When you are out hiking or backpacking, it is important to plan your meals carefully. In order to replenish the energy you are expending you need to maintain good nutrition. At the same time, however, your meals need to be lightweight, easily carried, and easily prepared. Waste reduction is also something to keep in mind, as you will need to carry your waste around with you. The more you hike, the more you will experiment and become more confident with your own favorite meal choices. The following tips and hiking recipes will be helpful when planning your next backpacking trip.
If you select the right foods for your backpacking trip, it is not necessary to take any vitamins or other supplements. In order prevent weight loss, it is important to seriously gauge how much food you need to bring on your hiking trip. Packing light will be key, but running low on calories, especially when hiking for longer occasions, is most certainly not a good idea. For a 160-pound male, 1.5-2 pounds of food per day should be satisfactory for a moderate-level backpacking trip. Taking 125-130 calories per ounce of food is a good guideline for caloric density. It is important to think about your own weight, metabolism, shape, mood, and alertness, as well as the level of skill necessary for the trip, the elevation gain, altitude, and temperature. If your goal is weight loss, then you should be able to plan accordingly, while at the same time adhering to your own health standards. Hiking snacks such as energy bars, GORP, soy jerky, and peanut butter are good ideas for boosting your caloric intake. Dried fruit also adds necessary nutrition like fiber, as well as essential vitamins and minerals.
Hiking recipes that are easy to prepare are very helpful for backpacking trips, as you won’t need to carry around the extra weight of unnecessary items. Many recipes involve just adding hot water to already dehydrated foods, such as oatmeal with blueberries, or noodle soups. Dry, powdered milk is also quite handy on backpacking trips, instead of regular, perishable milk. Freeze-dried or dehydrated products are an easy option, as many meals are available for purchase online or in outdoor recreational stores. Make sure to watch out for meals with high amounts of sodium or low nutritional content, however. One thing to keep in mind is waste—try not to bring any canned items, as you will then need to carry the cans around with you for the remainder of the trip!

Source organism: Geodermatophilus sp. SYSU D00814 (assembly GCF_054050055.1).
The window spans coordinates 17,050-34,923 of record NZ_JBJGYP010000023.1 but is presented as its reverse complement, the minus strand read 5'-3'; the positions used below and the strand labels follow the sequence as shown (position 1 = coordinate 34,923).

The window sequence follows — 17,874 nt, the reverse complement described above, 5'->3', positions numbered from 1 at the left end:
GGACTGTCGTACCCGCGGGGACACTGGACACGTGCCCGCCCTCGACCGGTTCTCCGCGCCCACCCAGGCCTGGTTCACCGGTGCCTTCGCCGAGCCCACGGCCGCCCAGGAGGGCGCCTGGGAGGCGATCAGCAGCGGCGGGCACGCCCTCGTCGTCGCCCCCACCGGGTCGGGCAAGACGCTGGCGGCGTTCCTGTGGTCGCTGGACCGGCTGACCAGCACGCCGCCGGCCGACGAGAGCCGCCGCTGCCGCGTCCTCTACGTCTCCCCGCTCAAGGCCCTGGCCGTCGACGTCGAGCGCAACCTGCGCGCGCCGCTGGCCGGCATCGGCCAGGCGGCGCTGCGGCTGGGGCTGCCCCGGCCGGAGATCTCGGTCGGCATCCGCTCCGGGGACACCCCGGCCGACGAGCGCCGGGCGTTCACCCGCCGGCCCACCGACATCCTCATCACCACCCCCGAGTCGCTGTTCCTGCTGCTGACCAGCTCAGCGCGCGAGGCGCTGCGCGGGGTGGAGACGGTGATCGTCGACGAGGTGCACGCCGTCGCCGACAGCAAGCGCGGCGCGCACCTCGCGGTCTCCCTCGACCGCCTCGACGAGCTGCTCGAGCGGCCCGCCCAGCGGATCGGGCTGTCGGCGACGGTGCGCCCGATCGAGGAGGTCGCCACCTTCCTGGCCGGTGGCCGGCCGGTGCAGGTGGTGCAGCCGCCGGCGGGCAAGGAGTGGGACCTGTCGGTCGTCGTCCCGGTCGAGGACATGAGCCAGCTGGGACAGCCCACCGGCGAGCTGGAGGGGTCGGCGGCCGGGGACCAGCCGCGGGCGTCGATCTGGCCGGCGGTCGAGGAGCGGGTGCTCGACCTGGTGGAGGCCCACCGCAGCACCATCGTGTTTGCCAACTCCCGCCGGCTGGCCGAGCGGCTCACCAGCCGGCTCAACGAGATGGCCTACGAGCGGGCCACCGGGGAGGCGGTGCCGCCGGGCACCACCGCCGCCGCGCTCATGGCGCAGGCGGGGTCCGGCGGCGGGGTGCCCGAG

Creating your own backpacking meals can be fun and easy, as long as you remember certain guidelines. Be creative with your meals—try new combinations of food, as you will be carrying everything around with you in your backpack. This is the one time you can try new things! One dinner recipe for Mexican chicken and rice involves mixing all of the dry ingredients at home, including rice, soup mix, and seasoning, then boiling it in water at the camp site. If you would like, you can add a can of chicken to this recipe. Trail mix, such as GORP, will always be a useful recipe, as it is easy to store, easy to eat, and easy to prepare. Adding a mixture of dried fruits, seeds, pretzels, granola, and chocolate chips or M&M candies, and other optional ingredients such as coconut and sesame sticks, will give you a fun, tasty, nutrient-filled recipe to use throughout your trip.
By making your own backpacking meals, you can save money, as well as increase the nutritional value, especially if you’d like to go vegetarian or vegan. If you make sure to keep in mind nutrition, calorie density, preparation, and waste production, then your backpacking trip will be complete with the best meals—just be creative! Try new things, and you will see how exciting a backpacking trip can be with the right meals!